The routing is also quite ingenious. The property is long and narrow, but instead of a simple out and back configuration, holes run in a variety of directions, creating a variety of challenges when the wind blows. The greens here don’t match the rest of the course as too many are flat and featureless……..a small negative. And I found too many footprints in the bunkers, though I suspect that may be to keep the visitor population down. West Sussex was otherwise a delightful golf experience. It’s not much more than an hour’s drive from the great courses of Surrey and definitely worth the trip.
I reviewed the course in 2008 after playing her that summer. What a fantastic layout and experience. Played here on the recommendation of Tom Doak and it was a great finish to our trip. I hope more Americans are able to play here.
Well, we all like it shaved. Don’t we? The fashion these days is to strip away the superfluous bush and leave just the solid oak and juicy heather.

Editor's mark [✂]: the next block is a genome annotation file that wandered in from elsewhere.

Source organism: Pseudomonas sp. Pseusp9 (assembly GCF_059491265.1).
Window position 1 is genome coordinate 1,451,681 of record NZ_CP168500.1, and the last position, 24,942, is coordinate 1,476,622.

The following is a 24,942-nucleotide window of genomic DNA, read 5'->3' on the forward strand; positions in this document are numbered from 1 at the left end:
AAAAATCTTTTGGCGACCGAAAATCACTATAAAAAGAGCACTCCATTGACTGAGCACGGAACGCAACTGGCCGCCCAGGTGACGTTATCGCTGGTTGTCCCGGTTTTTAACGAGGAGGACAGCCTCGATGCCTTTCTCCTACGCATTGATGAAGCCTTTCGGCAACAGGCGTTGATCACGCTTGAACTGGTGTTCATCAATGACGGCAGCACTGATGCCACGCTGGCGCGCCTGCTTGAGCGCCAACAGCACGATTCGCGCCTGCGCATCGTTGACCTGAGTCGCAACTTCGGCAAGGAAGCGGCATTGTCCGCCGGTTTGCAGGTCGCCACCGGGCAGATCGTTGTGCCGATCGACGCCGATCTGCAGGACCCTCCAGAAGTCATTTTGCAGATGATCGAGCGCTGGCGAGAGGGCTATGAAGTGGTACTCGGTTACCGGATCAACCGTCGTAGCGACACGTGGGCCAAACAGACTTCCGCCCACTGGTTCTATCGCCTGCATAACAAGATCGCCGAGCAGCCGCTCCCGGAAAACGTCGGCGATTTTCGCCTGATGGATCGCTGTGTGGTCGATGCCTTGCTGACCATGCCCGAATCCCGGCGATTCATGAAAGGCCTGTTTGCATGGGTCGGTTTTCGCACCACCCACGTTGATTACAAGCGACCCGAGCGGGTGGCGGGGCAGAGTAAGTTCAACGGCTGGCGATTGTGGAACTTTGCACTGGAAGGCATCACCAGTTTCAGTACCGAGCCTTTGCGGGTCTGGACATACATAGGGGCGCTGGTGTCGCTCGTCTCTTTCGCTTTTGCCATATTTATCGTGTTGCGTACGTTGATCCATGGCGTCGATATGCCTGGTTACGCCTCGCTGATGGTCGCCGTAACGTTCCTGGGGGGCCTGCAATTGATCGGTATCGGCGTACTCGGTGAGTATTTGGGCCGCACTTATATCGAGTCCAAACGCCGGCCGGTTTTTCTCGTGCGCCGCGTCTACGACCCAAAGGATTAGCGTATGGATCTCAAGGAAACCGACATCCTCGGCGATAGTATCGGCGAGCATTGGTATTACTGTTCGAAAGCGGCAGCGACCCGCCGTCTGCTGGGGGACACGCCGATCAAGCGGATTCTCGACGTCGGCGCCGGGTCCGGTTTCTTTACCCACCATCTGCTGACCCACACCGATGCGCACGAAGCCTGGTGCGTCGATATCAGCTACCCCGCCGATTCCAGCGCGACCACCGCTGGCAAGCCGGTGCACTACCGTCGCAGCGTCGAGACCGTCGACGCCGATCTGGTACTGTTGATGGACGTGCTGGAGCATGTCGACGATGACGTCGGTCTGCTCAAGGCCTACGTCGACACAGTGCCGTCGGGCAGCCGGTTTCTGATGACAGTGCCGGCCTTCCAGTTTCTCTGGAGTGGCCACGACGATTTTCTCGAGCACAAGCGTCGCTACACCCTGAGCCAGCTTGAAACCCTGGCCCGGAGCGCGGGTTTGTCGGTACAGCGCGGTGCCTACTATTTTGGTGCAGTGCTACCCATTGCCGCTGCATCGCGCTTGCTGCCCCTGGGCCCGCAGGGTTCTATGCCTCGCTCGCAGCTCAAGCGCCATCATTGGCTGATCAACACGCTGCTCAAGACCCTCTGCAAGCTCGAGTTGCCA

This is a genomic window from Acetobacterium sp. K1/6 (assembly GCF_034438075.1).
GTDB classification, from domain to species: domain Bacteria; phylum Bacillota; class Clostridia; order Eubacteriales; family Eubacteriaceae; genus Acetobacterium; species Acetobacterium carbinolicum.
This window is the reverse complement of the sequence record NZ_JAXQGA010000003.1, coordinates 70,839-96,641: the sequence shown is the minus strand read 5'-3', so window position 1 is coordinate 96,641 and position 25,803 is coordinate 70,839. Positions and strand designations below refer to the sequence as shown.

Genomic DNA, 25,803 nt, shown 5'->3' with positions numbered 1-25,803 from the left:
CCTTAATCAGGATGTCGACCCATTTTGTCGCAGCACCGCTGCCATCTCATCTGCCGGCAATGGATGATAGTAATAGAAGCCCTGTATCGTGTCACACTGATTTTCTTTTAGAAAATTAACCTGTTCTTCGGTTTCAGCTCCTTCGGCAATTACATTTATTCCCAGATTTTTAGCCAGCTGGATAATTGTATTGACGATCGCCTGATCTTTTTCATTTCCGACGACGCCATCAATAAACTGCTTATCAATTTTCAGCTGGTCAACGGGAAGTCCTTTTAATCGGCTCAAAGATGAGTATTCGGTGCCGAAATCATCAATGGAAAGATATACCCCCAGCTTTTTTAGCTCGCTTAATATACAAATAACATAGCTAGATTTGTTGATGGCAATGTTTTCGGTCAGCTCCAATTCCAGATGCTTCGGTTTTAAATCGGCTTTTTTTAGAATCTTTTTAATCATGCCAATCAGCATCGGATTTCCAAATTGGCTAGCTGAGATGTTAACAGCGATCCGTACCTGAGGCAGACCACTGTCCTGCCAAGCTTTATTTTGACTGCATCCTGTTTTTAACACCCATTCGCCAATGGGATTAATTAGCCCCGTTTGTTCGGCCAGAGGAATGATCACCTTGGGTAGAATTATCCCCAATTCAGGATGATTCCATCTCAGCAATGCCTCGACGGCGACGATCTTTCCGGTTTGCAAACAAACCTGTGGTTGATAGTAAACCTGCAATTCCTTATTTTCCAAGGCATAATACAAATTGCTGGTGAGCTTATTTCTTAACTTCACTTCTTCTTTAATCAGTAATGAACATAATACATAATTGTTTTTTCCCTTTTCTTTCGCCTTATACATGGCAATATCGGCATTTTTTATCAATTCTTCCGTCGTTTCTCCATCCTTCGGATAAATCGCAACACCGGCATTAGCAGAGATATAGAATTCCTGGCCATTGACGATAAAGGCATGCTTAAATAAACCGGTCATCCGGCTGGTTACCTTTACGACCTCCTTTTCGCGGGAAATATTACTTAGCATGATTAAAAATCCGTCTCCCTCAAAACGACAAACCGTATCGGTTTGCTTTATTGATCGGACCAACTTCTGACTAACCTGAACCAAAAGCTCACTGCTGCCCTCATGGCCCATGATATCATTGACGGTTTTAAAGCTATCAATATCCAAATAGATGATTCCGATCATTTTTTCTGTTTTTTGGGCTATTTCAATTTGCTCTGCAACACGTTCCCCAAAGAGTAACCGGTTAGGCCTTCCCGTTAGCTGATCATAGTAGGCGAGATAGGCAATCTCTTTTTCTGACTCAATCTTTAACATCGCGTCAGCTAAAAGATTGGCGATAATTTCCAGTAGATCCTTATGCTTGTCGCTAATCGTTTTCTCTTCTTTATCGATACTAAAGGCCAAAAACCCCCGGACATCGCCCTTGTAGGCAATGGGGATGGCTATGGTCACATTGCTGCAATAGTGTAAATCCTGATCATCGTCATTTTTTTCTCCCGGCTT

The last time I played here twenty years ago each hole was framed with gorse and shrub. Now, like so many courses there is a concerted program to clear the vista across the course from one horizon to the other. Breathe course, breathe.
I arrived to this quintessence of an English golfing Elysium on a Monday and took a light lunch in the club before assailing the first tee. All good thus far.
From the arts and crafts clubhouse, the course looks underwhelming for a top 100 in the world layout. A little flat, a little bit obvious. A deception majeur. However gentle the start maybe, it just keeps ratcheting up the challenge. This course keeps its powder dry until the back nine. If you don’t have a score by the 8th, then by the 18th you will be enjoying only the weather.